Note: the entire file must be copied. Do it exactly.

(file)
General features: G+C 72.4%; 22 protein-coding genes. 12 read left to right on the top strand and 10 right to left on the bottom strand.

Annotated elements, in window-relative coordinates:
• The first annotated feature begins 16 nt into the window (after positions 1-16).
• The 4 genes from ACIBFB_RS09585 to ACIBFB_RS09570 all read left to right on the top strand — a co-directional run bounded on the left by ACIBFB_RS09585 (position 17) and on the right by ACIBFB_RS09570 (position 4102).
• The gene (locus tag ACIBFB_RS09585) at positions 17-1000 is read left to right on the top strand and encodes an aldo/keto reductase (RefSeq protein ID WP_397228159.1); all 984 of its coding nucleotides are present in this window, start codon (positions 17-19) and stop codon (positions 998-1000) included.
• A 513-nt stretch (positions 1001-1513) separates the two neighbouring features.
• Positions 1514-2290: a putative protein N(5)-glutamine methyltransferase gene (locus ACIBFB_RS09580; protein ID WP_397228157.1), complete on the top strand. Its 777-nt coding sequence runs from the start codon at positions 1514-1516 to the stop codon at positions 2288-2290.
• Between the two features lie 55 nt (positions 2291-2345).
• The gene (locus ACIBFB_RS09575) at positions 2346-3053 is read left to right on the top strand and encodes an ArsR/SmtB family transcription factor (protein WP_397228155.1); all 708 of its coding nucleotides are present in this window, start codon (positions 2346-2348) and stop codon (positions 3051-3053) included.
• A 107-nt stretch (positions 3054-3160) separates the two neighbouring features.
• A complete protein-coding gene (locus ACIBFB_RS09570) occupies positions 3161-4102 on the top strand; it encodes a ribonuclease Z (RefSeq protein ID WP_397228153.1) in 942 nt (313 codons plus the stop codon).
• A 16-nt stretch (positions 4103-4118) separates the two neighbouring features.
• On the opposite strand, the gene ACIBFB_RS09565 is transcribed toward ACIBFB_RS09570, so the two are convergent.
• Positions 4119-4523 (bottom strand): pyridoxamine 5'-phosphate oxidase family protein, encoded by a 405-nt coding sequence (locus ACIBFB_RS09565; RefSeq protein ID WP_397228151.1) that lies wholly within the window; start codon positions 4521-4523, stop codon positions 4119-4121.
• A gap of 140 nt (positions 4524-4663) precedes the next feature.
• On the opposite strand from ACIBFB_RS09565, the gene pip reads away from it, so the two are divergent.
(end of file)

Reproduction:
General features: G+C 72.4%; 22 protein-coding genes. 12 read left to right on the top strand and 10 right to left on the bottom strand.

Annotated elements, in window-relative coordinates:
• The first annotated feature begins 16 nt into the window (after positions 1-16).
• The 4 genes from ACIBFB_RS09585 to ACIBFB_RS09570 all read left to right on the top strand — a co-directional run bounded on the left by ACIBFB_RS09585 (position 17) and on the right by ACIBFB_RS09570 (position 4102).
• The gene (locus tag ACIBFB_RS09585) at positions 17-1000 is read left to right on the top strand and encodes an aldo/keto reductase (RefSeq protein ID WP_397228159.1); all 984 of its coding nucleotides are present in this window, start codon (positions 17-19) and stop codon (positions 998-1000) included.
• A 513-nt stretch (positions 1001-1513) separates the two neighbouring features.
• Positions 1514-2290: a putative protein N(5)-glutamine methyltransferase gene (locus ACIBFB_RS09580; protein ID WP_397228157.1), complete on the top strand. Its 777-nt coding sequence runs from the start codon at positions 1514-1516 to the stop codon at positions 2288-2290.
• Between the two features lie 55 nt (positions 2291-2345).
• The gene (locus ACIBFB_RS09575) at positions 2346-3053 is read left to right on the top strand and encodes an ArsR/SmtB family transcription factor (protein WP_397228155.1); all 708 of its coding nucleotides are present in this window, start codon (positions 2346-2348) and stop codon (positions 3051-3053) included.
• A 107-nt stretch (positions 3054-3160) separates the two neighbouring features.
• A complete protein-coding gene (locus ACIBFB_RS09570) occupies positions 3161-4102 on the top strand; it encodes a ribonuclease Z (RefSeq protein ID WP_397228153.1) in 942 nt (313 codons plus the stop codon).
• A 16-nt stretch (positions 4103-4118) separates the two neighbouring features.
• On the opposite strand, the gene ACIBFB_RS09565 is transcribed toward ACIBFB_RS09570, so the two are convergent.
• Positions 4119-4523 (bottom strand): pyridoxamine 5'-phosphate oxidase family protein, encoded by a 405-nt coding sequence (locus ACIBFB_RS09565; RefSeq protein ID WP_397228151.1) that lies wholly within the window; start codon positions 4521-4523, stop codon positions 4119-4121.
• A gap of 140 nt (positions 4524-4663) precedes the next feature.
• On the opposite strand from ACIBFB_RS09565, the gene pip reads away from it, so the two are divergent.